In one of those ironic twists that only history is capable of delivering, Bin Laden became the nominated reason we invaded Afghanistan 15 years later. As George W. Bush said, there should be "no distinction between the terrorists who committed these acts (9-11 attacks) and those who harbor them." These words, from Bush's infamous September 2001 speech, were mirroring Henry Kissinger's own sentiments, earlier: "Those who provide support, financing, and inspiration to the terrorists are as guilty as they are." This being true, Kissinger and Bush would of course be both first in line for a special-forces middle-of-the-night execution. Worse, the entire country of America would stand guilty and exposed, open to invasion, for harbouring such criminals.
Working under the service of several administrations, Kissinger has provided undeniable "support, financing, and inspiration" to state terrorism in Indonesia, Cambodia, the Philippines, South Africa, Iran, Bangladesh and most of the countries of Central and South America. The accumulated death toll from these acts can scarcely be guessed at, but clearly eclipses, several times over, Bin Laden's crimes. It's only natural, then, that Kissinger was awarded the Nobel Peace Prize in 1973; an honour he shares with the current president for his services and dedication to peace and justice throughout the world.
To be fair, Kissinger's prize was awarded before he had a chance to conduct many of his more heinous crimes against humanity, such as his support of Suharto's genocide of the East Timorese which saw the slaughter of over 100,000 men, women and children. Presumably, Obama's premature Peace Prize was given to him in anticipation that he, like Kissinger, would go on to achieve similar heights of international terror and destruction. He has certainly got off to a good start.
But there's no room for such ambiguities or contradictions in today's news reports. As the crowds gather on the streets in the United States,chanting and waving their flags, it really looks like the good guys have won. Like the end of Rocky, when the crowd storm the ring, the jubilation is spontaneous and child-like, tapping into a sense of primal, universal justice that needs no courts to validate.
But there's a problem with being the good guys: we need the bad guys. After all, what's good without evil? It is meaningless. That's why Rocky II followed Rocky and that's why our next nemesis is just a name's throw away. To paraphrase Voltaire: much like God, if Osama does not exist, we need to invent him.
08/05/11 - UPDATE. Felt this was relevant. Or, at least highly moving:
Posted by TerrorBull Games on 2 May 2011 - 5 comments
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Comments so far:
- Formidable, as always gents! Spot on.Graham Murphy from London - 3 May 2011
- Can I also just say, it's such a pleasure leaving a comment on your blog with the War Criminal Captcha. I like to get it wrong a couple of times first, just to get the error message.Graham Murphy from London - 3 May 2011
- Graham, thank you for your kind words. If we can give some little pleasure through a criminal captcha, imagine how much joy we'd bring by bringing the actual perpetrator to justice. May I suggest a night-time bullet-to-the-head?TerrorBull Games - 4 May 2011
- No no no, get with the times. Extra judicial killing apparently became acceptable.Michael from Edinburgh - 4 May 2011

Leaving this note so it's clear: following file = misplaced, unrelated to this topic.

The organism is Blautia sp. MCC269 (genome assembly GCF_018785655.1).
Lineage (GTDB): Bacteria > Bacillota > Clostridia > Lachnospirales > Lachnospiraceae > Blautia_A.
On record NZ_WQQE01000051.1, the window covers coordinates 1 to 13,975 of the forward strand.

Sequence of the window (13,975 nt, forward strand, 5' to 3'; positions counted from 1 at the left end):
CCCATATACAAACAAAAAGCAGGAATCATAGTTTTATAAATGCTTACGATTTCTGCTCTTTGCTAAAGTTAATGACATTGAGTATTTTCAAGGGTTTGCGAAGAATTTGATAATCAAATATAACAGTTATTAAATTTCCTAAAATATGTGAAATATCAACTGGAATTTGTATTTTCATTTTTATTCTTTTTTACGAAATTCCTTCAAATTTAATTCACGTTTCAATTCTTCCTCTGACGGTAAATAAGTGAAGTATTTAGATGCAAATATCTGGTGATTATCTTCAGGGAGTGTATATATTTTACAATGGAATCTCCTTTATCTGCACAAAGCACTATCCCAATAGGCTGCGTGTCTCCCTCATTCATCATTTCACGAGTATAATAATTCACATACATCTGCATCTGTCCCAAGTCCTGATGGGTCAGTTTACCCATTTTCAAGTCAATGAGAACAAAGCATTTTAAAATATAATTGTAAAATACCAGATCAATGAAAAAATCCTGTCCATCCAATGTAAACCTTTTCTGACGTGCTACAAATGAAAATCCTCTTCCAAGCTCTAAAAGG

- Fear and Loathing on Wall Street: Clift’s notes of the last ten+ years, and the War on Terror’s evolution Some of my friends contend CEOs of humungous, multi-nationals—Exxon-Mobile, Monsanto and Pfizer spring to mind—are not simply callous; they’re stupid as well. I disagree. As a class of people, powerful magnates are not really the ignoramuses we may make them out to be. Moreover, most Forture-500 corporate CEOs are potentially not all that much more callous than everyday ordinary Americans who have learned not to make eye contact when needy people pass them on the street, or to get choked up every time a passel of innocent children are incinerated by a drone missile in yet another far-away country whose name we can barely pronounce. No, what I strongly suspect characterizes your typical corporate big wig is neither exceptional stupidity nor callousness, but rather, fearfulness. Let me explain. Madoff On April 26, radio host, Terry Gross interviews New York Times financial writer, Diana Henriques apropos to her recently published book, The Wizard of Lies, about Bernie Madoff and the scandal of surrounding him. Henriques notes Madoff cannot face the fact that--when his Ponzi scheme goes south, and he’s finally arrested and thrown into the clink—he’s ever really lost a handle on the situation. He’s in the clink because that’s the way he wants it is all. The game, apparently, has started to bore him, and burned out by the day to day grind, he chooses the brig. Voluntarily. They never would have gotten to him if he had not let them! Rewind to Bush/Cheney In the first months of the new Administration, Bush/Cheney make a priority of energy independence. They want to roll back previous environmental protections, open the Arctic up to exploratory oil drilling. Do they show concern for what happens after oil reserves are exhausted? One would not exactly put it that way. Bush and Cheney are oilmen; Cheney was the former CEO of Halliburton. In The Shock Doctrine, Naomi Klein describes a “revolving door policy” affecting the Executive Branch of the Federal Government. This policy rewards private lobbyists for patronage they have offered by granting them political appointments later on. In exchange, politicians, when they step down from- or lose public office, are offered six or seven-figure jobs in the private sector. 9/11 and its aftermath The Chief Executives hide… President and Vice-President re-emerge. ‘The most patriotic thing Americans can do in aftermath of 9/11 is buy,’ Bush declares: War on Terror, Afghanistan, Iraq (They say it’s over....just about…What about Afghanistan?) The reasons for The War on Terror are multifaceted, including: the chance to flex our muscles; remind the world “we’re Number 1,” shore up political influence. Are there still other, covert but equally ‘satisfying’ psychologically reasons for the War? And could the War on Terror in some way gratify the popsters of corporate-dom? Consider Terror’s fallout: 1)Distracted public attention away from Wall Street shenanigans, 2)Calmed entrepreneurial fears that (although their sphincters may act up because of an over-inflated Stock Market) they can say with some probity: We’re not the only ones shitting our pants! Sources: Henriques, Diana B., on The Wizard of Lies: Bernie Madoff and the death of trust Times Books: 2011, in an April 26, 2011 interview: by Fresh Air’s Terry Gross Klein, Naomi, The Shock Doctrine: The rise of disaster capitalism, New York, Henry Holt and Company, 2008 Sachs, Jeffrey, “The World is Drowning in Corporate Fraud.” http://www.b-fair.net/?p=2183, B-Fair Project, May, 2011Charles from Texas - 15 May 2011